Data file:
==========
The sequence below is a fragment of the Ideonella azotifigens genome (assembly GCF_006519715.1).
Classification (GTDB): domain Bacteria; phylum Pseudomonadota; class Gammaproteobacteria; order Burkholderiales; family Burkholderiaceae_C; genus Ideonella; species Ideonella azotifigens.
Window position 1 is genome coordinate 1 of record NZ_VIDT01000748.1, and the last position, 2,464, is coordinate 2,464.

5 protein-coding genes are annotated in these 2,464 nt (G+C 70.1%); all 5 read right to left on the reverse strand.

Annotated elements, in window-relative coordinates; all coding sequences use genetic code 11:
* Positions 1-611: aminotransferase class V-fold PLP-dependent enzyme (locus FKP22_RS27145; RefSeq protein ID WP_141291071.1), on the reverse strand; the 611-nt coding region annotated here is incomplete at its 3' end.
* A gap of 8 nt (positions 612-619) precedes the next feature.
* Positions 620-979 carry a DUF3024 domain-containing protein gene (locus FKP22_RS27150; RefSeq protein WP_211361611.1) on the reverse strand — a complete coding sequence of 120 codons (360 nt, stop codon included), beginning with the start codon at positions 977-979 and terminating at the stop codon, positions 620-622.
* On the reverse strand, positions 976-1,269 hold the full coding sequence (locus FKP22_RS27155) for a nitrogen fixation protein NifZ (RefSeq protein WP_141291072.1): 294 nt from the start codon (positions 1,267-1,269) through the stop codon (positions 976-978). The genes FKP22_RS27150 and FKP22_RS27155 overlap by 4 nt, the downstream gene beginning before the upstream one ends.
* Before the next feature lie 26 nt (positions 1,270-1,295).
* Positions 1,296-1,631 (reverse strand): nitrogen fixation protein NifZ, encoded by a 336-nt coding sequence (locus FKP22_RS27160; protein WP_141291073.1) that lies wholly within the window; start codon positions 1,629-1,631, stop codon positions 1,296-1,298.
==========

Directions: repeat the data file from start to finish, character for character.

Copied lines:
The sequence below is a fragment of the Ideonella azotifigens genome (assembly GCF_006519715.1).
Classification (GTDB): domain Bacteria; phylum Pseudomonadota; class Gammaproteobacteria; order Burkholderiales; family Burkholderiaceae_C; genus Ideonella; species Ideonella azotifigens.
Window position 1 is genome coordinate 1 of record NZ_VIDT01000748.1, and the last position, 2,464, is coordinate 2,464.

5 protein-coding genes are annotated in these 2,464 nt (G+C 70.1%); all 5 read right to left on the reverse strand.

Annotated elements, in window-relative coordinates; all coding sequences use genetic code 11:
* Positions 1-611: aminotransferase class V-fold PLP-dependent enzyme (locus FKP22_RS27145; RefSeq protein ID WP_141291071.1), on the reverse strand; the 611-nt coding region annotated here is incomplete at its 3' end.
* A gap of 8 nt (positions 612-619) precedes the next feature.
* Positions 620-979 carry a DUF3024 domain-containing protein gene (locus FKP22_RS27150; RefSeq protein WP_211361611.1) on the reverse strand — a complete coding sequence of 120 codons (360 nt, stop codon included), beginning with the start codon at positions 977-979 and terminating at the stop codon, positions 620-622.
* On the reverse strand, positions 976-1,269 hold the full coding sequence (locus FKP22_RS27155) for a nitrogen fixation protein NifZ (RefSeq protein WP_141291072.1): 294 nt from the start codon (positions 1,267-1,269) through the stop codon (positions 976-978). The genes FKP22_RS27150 and FKP22_RS27155 overlap by 4 nt, the downstream gene beginning before the upstream one ends.
* Before the next feature lie 26 nt (positions 1,270-1,295).
* Positions 1,296-1,631 (reverse strand): nitrogen fixation protein NifZ, encoded by a 336-nt coding sequence (locus FKP22_RS27160; protein WP_141291073.1) that lies wholly within the window; start codon positions 1,629-1,631, stop codon positions 1,296-1,298.